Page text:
The Art of Practicing

The first time I ready Zen and the Art of Archery (Herrigel, 1948) I was mostly confused. I was actually a lot confused. It was 1993 and I had just received my yellow belt from my teacher in the Pacific Martial Arts, a very traditional school, which focuses most of its training on the core art of Washin-Ryu Karate-do. As a reward, my instructor had given me the lower belt reading list and told me to read Zen in the Art of Archery first. I know for some of you this may sound like a slightly boring read, but given my yearning for what I believed were the mystical secrets embedded in the Asian martial arts, I thought that I had just been given access to the first of the many secret texts to come. Plus, my teacher had told me that this very book summarized the core of our art! This would be the first step on my new path, a path focused on knocking people down with my eyes and developing kiais (shouts) that will break bones. Finally, it begins!

Then I got to page 4:

“And consequently by the ‘art’ of archery he does not mean the ability of the sportsman, which can be controlled more or less, by bodily exercises, but an ability whose origin is to be sought in spiritual exercises and whose aim consists of hitting a spiritual goal, so that fundamentally the marksman aims at himself and may even succeed at hitting himself.”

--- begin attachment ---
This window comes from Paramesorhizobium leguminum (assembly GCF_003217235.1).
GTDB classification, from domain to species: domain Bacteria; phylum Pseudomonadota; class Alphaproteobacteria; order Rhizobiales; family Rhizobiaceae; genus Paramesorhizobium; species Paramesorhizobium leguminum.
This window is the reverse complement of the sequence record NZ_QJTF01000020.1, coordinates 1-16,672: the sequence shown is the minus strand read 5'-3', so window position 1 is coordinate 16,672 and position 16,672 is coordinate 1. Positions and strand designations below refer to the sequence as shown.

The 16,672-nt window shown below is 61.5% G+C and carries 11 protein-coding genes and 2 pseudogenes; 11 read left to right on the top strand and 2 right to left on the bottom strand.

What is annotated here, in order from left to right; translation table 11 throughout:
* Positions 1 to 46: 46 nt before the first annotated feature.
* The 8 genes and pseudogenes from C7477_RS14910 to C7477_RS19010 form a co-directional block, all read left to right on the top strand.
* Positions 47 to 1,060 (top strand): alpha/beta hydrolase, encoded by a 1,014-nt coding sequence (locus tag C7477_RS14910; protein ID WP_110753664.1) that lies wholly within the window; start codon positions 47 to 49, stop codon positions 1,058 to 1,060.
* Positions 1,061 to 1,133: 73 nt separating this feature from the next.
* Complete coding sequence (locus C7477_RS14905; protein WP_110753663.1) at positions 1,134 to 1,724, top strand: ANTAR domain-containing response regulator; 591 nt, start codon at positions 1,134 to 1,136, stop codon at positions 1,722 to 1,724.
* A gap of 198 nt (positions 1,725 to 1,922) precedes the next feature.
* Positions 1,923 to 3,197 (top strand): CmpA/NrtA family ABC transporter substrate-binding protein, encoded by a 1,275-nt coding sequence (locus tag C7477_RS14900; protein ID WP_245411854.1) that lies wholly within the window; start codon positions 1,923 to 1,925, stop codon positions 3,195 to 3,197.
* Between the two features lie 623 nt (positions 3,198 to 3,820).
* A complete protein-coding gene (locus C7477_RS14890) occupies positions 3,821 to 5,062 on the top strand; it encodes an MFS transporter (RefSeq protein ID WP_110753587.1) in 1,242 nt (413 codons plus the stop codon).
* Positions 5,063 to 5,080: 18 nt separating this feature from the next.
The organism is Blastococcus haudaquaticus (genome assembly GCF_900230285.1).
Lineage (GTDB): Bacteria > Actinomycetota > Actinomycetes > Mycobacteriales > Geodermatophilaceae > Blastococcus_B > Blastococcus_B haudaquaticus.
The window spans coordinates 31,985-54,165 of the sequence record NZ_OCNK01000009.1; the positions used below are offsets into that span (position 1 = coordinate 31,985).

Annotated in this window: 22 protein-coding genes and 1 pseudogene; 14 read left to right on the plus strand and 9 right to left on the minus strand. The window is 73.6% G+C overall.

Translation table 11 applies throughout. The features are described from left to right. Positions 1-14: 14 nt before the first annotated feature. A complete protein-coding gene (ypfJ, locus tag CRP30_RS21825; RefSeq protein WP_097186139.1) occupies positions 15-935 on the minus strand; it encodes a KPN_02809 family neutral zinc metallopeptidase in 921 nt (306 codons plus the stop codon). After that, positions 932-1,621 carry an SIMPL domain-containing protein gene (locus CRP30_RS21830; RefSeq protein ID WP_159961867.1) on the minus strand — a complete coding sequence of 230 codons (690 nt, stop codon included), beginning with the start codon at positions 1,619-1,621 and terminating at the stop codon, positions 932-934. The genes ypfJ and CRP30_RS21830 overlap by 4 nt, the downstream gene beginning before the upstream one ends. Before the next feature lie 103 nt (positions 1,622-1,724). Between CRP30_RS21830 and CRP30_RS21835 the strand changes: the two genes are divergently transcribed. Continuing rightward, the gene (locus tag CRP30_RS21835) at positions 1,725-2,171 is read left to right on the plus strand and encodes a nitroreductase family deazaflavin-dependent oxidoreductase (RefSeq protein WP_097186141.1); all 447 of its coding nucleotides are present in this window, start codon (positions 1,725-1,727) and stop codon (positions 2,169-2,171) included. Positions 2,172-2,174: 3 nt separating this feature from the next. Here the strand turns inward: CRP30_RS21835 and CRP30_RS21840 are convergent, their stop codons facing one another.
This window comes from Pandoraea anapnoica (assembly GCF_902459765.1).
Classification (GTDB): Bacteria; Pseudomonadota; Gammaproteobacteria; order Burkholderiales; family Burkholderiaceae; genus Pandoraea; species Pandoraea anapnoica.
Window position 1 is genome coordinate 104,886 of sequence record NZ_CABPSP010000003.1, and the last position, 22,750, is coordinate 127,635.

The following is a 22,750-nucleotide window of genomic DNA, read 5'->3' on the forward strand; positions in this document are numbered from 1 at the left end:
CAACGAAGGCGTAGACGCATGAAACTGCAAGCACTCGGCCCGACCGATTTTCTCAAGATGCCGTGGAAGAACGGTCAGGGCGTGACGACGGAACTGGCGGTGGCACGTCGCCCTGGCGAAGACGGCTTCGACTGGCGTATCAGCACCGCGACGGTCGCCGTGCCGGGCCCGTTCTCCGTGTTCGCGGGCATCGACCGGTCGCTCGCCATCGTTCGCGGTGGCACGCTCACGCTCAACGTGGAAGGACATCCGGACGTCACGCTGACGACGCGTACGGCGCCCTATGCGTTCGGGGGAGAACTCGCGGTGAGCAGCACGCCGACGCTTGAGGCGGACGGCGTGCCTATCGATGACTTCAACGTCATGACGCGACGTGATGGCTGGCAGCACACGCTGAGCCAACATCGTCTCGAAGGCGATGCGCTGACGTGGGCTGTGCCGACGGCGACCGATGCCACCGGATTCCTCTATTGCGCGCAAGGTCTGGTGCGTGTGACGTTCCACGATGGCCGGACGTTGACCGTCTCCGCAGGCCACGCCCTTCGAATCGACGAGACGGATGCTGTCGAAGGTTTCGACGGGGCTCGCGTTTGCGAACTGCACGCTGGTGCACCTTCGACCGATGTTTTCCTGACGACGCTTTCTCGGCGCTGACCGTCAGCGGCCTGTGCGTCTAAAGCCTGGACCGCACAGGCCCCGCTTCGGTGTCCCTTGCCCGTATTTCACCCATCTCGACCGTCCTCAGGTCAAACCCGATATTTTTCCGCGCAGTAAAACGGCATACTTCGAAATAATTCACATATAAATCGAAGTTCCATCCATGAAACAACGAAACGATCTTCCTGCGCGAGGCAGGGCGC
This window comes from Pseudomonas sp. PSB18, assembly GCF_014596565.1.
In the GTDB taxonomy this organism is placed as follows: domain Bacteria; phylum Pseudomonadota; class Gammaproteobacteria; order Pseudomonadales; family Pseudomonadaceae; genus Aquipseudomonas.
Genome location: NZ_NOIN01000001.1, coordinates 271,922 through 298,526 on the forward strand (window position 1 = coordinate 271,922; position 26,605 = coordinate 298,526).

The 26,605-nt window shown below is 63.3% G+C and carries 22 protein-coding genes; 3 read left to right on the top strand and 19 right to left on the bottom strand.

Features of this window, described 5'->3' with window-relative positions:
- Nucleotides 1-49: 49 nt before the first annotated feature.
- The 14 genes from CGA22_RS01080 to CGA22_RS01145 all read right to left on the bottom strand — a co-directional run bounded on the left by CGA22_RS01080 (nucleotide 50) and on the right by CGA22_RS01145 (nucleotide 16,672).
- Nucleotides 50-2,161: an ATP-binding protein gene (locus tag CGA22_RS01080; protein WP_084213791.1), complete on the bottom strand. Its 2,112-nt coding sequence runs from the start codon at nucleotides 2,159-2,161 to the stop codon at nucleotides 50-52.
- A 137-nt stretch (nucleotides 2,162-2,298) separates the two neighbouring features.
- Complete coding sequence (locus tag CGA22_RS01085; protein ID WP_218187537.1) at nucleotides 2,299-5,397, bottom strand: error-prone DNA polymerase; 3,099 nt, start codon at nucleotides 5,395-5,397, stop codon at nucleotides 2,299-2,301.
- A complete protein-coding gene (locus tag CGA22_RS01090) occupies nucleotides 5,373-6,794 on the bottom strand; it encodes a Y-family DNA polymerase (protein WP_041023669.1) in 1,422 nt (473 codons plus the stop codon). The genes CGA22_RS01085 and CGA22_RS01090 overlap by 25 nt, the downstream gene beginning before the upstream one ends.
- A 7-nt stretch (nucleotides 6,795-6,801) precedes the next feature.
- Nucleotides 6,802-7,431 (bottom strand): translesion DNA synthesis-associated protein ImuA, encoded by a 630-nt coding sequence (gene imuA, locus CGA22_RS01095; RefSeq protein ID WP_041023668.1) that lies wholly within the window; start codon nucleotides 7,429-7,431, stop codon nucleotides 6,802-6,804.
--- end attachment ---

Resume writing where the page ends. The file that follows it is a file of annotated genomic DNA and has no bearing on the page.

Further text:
“OK, you lost me on that last part,” I thought. How do I fundamentally aim at myself and sometimes succeed at hitting myself. And by the way, where is the section on secret techniques already? I quickly finished the book that night, looking for those answers. As far as I could tell at the time, none were given. Mostly the author talked about practicing over and over and over again. And then one day, he shot at a target for a demonstration and hit it. All while not “trying” to hit it. The end.

This “anticlimax” and all of these riddles made no sense. So I held onto the one thing that made sense to me after reading the book. I started practicing a lot. It was easy to do because karate was so much fun. And my two best friends were in the same dojo! I stopped trying to figure out the book, although I did periodically re-read it. It was supposed to represent the core of our art after all. And after these many years, I discovered that I do sometimes hit the target without trying to hit the target. These are the beautiful moments when I seem to move spontaneously. The words in my head seem to stop for just a moment. Sometimes, entire complex attacks have even flowed out of me of their own volition. I wasn’t even trying to do them. And even better, they worked! These moments seemed dramatically slowed down, my vision seemed heightened, and my responses pre-cognitive and perfect. I can still clearly remember all of these brief, precise moments.

So, how did this all start happening? What mystical techniques were used? I don’t know. All I’ve been doing is practicing my karate over and over and over again.

4 comments for “The Art of Practicing

  1. JC
    April 25, 2013 at 11:26 am

    I would like to knock down people with my eyes too!

    • admin
      April 25, 2013 at 2:01 pm

      I’ll let you know when I figure it out, I’m still working on it!

  2. Holly
    May 20, 2013 at 9:55 pm

    i like this -explaining how to get into the zone. thanks.

    • admin
      May 21, 2013 at 11:50 am

      Thanks so much Holly. For more about getting into the Zone, read Flow by Csikzentmihalyi.

Leave a Reply